Drinking 4 cups of tea a day may reduce the risk of type 2 diabetes

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Drinking more than one cup of tea a day may reduce the risk of diabetes, according to a new study. Catherine Falls Ad/Getty Images
  • Researchers investigated the effects of different types of tea, such as green tea, oolong tea, and black tea, on diabetes risk.
  • They found that drinking 1-3 cups of tea slightly reduced the risk of type 2 diabetes, but drinking 4 or more cups of tea per day was linked to a 17% lower risk.
  • However, more studies are needed to confirm the results.

According to the World Health Organization, approximately 422 million people worldwide are living with diabetes. The most common type is type 2 diabetes, which occurs when the body cannot produce enough insulin or becomes resistant to insulin and cannot easily absorb insulin from the blood.

Some studies suggest that consuming Tea and coffee is linked to reduced all-cause mortality. Other Research It shows that daily consumption of green tea is linked to a lower risk of type 2 diabetes and a lower risk of death from all causes in people with diabetes.

Further study of the effects of tea and dosage on diabetes risk in large populations may inform preventative care strategies for diabetes.


Recently, researchers conducted a meta-analysis of 19 cohort studies from eight countries to investigate the effects of black, green, and oolong tea consumption on type 2 diabetes risk.

They found that drinking 4 or more cups of tea a day can reduce the risk of diabetes.

D., an associate professor at the University of Maryland Center for Diabetes and Endocrinology, who was not involved in the study. “Drinking tea does not appear to be harmful and may have a small benefit in reducing the risk of diabetes,” said Kashif M. Munir. , said Medical News Today“Other foods high in polyphenols have shown similar effects.”

The meta-analysis was presented at the European Diabetes Research Association Annual Meeting in Stockholm, Sweden.

For the study, the researchers analyzed data from 5,199 adult participants from the China Health and Nutrition Survey. Participants were not diabetic at the start of the study and were followed from 1997 to 2009. Tea consumptions were collected from questionnaires.

In total, 45.76% of participants reported drinking tea, and 10.04% of the cohort developed type 2 diabetes during the study period.

After adjusting for factors including age, gender, and lifestyle factors, the researchers found that tea drinkers had a similar risk of type 2 diabetes as non-tea drinkers.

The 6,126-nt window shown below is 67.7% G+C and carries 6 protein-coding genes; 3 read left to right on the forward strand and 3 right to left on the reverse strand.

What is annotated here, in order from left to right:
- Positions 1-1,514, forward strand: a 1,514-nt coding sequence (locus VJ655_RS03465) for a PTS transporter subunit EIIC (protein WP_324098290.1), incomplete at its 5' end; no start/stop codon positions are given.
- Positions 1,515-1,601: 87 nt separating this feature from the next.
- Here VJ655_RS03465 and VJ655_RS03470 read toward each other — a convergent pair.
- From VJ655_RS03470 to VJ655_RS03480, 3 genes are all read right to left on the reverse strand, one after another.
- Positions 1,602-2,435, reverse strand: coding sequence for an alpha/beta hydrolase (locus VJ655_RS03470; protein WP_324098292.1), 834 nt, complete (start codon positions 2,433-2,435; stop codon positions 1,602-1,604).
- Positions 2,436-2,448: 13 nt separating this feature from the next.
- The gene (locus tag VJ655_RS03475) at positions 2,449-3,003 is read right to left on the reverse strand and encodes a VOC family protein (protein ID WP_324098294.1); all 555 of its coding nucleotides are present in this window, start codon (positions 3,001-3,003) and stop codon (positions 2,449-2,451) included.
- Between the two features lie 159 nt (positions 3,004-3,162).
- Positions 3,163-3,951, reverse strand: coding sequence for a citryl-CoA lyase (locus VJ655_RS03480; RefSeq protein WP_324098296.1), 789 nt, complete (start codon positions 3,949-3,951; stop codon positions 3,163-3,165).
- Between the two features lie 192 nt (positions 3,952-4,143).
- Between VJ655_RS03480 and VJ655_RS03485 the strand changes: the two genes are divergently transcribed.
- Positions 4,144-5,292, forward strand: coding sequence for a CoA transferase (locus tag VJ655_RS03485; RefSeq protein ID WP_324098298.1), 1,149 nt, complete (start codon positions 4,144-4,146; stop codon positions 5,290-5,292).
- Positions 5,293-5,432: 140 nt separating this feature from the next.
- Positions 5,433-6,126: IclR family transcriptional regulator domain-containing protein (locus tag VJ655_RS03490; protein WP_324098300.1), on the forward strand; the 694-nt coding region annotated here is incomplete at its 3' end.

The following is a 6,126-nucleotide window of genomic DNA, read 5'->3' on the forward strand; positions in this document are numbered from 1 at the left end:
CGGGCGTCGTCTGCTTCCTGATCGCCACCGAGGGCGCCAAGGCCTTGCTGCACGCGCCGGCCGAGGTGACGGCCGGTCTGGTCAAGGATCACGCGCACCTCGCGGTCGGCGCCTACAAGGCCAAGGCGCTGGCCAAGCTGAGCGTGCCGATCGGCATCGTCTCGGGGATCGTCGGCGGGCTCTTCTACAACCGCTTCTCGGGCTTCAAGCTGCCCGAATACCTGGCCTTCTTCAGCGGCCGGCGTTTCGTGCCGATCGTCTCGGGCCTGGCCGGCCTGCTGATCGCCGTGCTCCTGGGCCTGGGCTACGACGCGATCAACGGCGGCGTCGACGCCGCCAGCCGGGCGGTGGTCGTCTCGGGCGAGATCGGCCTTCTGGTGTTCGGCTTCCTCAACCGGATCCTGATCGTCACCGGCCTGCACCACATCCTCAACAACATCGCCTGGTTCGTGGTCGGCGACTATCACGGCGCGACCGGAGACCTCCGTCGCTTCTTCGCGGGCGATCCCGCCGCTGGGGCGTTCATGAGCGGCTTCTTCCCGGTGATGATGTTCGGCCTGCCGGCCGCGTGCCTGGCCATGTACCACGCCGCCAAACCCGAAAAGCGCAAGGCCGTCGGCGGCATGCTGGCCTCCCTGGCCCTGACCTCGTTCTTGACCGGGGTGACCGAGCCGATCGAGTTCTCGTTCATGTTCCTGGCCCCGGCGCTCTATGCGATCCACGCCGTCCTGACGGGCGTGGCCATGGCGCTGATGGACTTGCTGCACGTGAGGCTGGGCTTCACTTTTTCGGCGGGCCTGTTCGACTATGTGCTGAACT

Next, the researchers conducted a systematic review of 19 cohort studies with 1,076,311 participants that investigated the link between type 2 diabetes risk and tea consumption.

They were able to explore the association between type 2 diabetes risk and consumption of different types of tea, including green tea, oolong tea, and black tea, frequency of tea drinking, gender, and habitat.

Researchers found that those who drank 1-3 cups of tea a day had a 4% lower risk of type 2 diabetes than those who did not.


Those who drank at least four cups of tea a day had a 17% lower risk of type 2 diabetes than those who did not drink tea.

The researchers noted that their results remained independent of tea type, gender, and habitat. This suggested that the beneficial effects of tea on diabetes risk may be linked to the amount consumed, as opposed to other factors.

When asked how drinking tea might reduce the risk of type 2 diabetes, Dr. Munir said:

Tea is known to contain food polyphenols such as EGCG, which have been shown to reduce insulin resistance and improve endothelial function.[which is] important for regulating the immune response, blood clotting, and dilation or constriction of blood vessels). These effects may have beneficial effects on glucose homeostasis and may improve diabetes risk.”

Other studies They found that green tea could lower blood sugar levels by increasing insulin production in mice. Meanwhile, black tea is known to have high levels. theaflavinswith antioxidant and anti-inflammatory effects.

Black tea may also prevent obesity, a risk factor for diabetes. transition the conversion of white fat to brown fat, thus aiding in weight loss, blood sugar regulation and fat metabolism.

The researchers concluded that daily consumption of tea may reduce the risk of type 2 diabetes.

When asked about the limitations of the study, Professor of clinical and health sciences at the University of South Australia and also not involved in the study. Peter Clifton said: MNT As this study was epidemiological in nature, it can only highlight possible links.

He added that double-blind, randomized controlled trials of dry tea extract in capsules versus placebo need to be monitored for several years to achieve conclusive results.

“Recommending drinking tea or coffee as a lifestyle intervention isn’t going to work because people won’t suddenly change their ingrained no-tea-drinking habits. So there is no reason to give up, but there is not much evidence to accept.”
— prof. Peter Clifton

Dr. Munir added that the first small cohort study did not benefit from tea consumption, as it often required a larger number of participants to observe small effects on large populations.

“The meta-analysis included more than one million participants from 19 studies and showed benefits with higher tea consumption in conjunction with a lower risk of developing diabetes. Larger studies like this are often needed to derive a small benefit from a particular food,” he continued.

“However, the limitations are that we don’t know if food is causal or just an association with lower rates of developing diabetes, and many biases may interfere with nonrandomized studies,” he said.